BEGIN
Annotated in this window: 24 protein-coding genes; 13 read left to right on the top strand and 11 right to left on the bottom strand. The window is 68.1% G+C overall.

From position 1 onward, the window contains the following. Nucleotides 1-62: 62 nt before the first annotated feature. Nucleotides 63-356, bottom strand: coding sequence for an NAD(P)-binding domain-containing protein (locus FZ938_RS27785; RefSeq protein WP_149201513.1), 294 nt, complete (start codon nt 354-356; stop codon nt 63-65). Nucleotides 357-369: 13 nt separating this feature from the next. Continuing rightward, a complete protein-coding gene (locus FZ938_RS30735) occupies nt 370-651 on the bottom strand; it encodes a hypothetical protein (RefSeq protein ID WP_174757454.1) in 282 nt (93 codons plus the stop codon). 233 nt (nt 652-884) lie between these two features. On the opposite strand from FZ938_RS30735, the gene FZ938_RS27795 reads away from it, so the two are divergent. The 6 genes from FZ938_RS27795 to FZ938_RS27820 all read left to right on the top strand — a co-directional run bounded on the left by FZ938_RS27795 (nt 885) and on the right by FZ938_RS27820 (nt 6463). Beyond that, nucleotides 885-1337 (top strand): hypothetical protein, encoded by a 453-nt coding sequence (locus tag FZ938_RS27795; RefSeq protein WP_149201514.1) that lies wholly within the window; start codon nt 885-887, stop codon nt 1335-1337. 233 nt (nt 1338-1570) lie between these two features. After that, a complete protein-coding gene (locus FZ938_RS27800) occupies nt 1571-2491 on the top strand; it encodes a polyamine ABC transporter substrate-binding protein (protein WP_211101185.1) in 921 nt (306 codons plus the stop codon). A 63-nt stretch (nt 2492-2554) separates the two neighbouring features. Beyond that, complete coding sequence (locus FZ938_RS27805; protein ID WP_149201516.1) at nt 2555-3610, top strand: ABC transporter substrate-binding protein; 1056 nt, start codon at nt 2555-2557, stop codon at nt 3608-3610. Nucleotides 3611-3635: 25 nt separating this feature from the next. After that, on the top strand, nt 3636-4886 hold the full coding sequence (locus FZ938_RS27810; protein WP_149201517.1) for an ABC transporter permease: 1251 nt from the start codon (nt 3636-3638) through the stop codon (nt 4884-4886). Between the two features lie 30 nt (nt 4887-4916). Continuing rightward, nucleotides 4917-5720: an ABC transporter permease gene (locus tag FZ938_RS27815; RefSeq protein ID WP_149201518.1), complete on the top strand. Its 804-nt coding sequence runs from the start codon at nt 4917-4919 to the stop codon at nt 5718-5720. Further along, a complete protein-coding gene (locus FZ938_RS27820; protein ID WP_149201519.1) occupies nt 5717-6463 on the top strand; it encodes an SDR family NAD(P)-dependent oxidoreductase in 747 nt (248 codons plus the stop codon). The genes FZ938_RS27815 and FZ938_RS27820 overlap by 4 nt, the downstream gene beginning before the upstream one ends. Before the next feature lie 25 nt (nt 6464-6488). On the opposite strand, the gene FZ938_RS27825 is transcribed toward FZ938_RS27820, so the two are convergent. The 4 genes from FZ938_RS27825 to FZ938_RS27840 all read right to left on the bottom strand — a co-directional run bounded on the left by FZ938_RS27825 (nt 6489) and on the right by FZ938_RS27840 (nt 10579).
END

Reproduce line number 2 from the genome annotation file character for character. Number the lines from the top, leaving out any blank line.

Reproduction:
From position 1 onward, the window contains the following. Nucleotides 1-62: 62 nt before the first annotated feature. Nucleotides 63-356, bottom strand: coding sequence for an NAD(P)-binding domain-containing protein (locus FZ938_RS27785; RefSeq protein WP_149201513.1), 294 nt, complete (start codon nt 354-356; stop codon nt 63-65). Nucleotides 357-369: 13 nt separating this feature from the next. Continuing rightward, a complete protein-coding gene (locus FZ938_RS30735) occupies nt 370-651 on the bottom strand; it encodes a hypothetical protein (RefSeq protein ID WP_174757454.1) in 282 nt (93 codons plus the stop codon). 233 nt (nt 652-884) lie between these two features. On the opposite strand from FZ938_RS30735, the gene FZ938_RS27795 reads away from it, so the two are divergent. The 6 genes from FZ938_RS27795 to FZ938_RS27820 all read left to right on the top strand — a co-directional run bounded on the left by FZ938_RS27795 (nt 885) and on the right by FZ938_RS27820 (nt 6463). Beyond that, nucleotides 885-1337 (top strand): hypothetical protein, encoded by a 453-nt coding sequence (locus tag FZ938_RS27795; RefSeq protein WP_149201514.1) that lies wholly within the window; start codon nt 885-887, stop codon nt 1335-1337. 233 nt (nt 1338-1570) lie between these two features. After that, a complete protein-coding gene (locus FZ938_RS27800) occupies nt 1571-2491 on the top strand; it encodes a polyamine ABC transporter substrate-binding protein (protein WP_211101185.1) in 921 nt (306 codons plus the stop codon). A 63-nt stretch (nt 2492-2554) separates the two neighbouring features. Beyond that, complete coding sequence (locus FZ938_RS27805; protein ID WP_149201516.1) at nt 2555-3610, top strand: ABC transporter substrate-binding protein; 1056 nt, start codon at nt 2555-2557, stop codon at nt 3608-3610. Nucleotides 3611-3635: 25 nt separating this feature from the next. After that, on the top strand, nt 3636-4886 hold the full coding sequence (locus FZ938_RS27810; protein WP_149201517.1) for an ABC transporter permease: 1251 nt from the start codon (nt 3636-3638) through the stop codon (nt 4884-4886). Between the two features lie 30 nt (nt 4887-4916). Continuing rightward, nucleotides 4917-5720: an ABC transporter permease gene (locus tag FZ938_RS27815; RefSeq protein ID WP_149201518.1), complete on the top strand. Its 804-nt coding sequence runs from the start codon at nt 4917-4919 to the stop codon at nt 5718-5720. Further along, a complete protein-coding gene (locus FZ938_RS27820; protein ID WP_149201519.1) occupies nt 5717-6463 on the top strand; it encodes an SDR family NAD(P)-dependent oxidoreductase in 747 nt (248 codons plus the stop codon). The genes FZ938_RS27815 and FZ938_RS27820 overlap by 4 nt, the downstream gene beginning before the upstream one ends. Before the next feature lie 25 nt (nt 6464-6488). On the opposite strand, the gene FZ938_RS27825 is transcribed toward FZ938_RS27820, so the two are convergent. The 4 genes from FZ938_RS27825 to FZ938_RS27840 all read right to left on the bottom strand — a co-directional run bounded on the left by FZ938_RS27825 (nt 6489) and on the right by FZ938_RS27840 (nt 10579).